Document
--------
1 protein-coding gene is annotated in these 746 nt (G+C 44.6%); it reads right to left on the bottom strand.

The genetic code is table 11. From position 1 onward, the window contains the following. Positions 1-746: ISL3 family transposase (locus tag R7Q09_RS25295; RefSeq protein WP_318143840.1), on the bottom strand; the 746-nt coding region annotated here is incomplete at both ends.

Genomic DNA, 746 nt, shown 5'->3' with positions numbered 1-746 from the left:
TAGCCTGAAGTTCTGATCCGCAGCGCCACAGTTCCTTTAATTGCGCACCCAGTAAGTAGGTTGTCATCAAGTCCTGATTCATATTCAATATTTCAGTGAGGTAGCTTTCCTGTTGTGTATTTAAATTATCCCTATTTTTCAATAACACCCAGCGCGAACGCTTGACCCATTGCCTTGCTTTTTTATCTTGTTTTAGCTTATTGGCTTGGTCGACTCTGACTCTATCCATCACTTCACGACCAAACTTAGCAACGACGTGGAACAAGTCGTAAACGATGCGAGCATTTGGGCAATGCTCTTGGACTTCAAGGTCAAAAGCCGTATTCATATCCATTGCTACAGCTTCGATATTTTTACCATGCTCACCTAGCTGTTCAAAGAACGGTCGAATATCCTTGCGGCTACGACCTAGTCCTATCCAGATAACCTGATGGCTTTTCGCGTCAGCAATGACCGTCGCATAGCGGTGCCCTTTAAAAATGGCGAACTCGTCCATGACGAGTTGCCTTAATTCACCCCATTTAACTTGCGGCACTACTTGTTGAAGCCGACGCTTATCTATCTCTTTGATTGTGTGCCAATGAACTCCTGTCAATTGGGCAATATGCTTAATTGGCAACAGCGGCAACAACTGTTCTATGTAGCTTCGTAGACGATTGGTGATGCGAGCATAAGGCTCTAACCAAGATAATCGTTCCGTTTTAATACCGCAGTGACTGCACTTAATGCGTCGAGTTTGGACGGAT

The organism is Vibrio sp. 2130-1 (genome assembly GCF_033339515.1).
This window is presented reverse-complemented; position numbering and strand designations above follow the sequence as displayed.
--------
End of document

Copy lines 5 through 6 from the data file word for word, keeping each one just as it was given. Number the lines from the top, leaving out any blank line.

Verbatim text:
The organism is Vibrio sp. 2130-1 (genome assembly GCF_033339515.1).
This window is presented reverse-complemented; position numbering and strand designations above follow the sequence as displayed.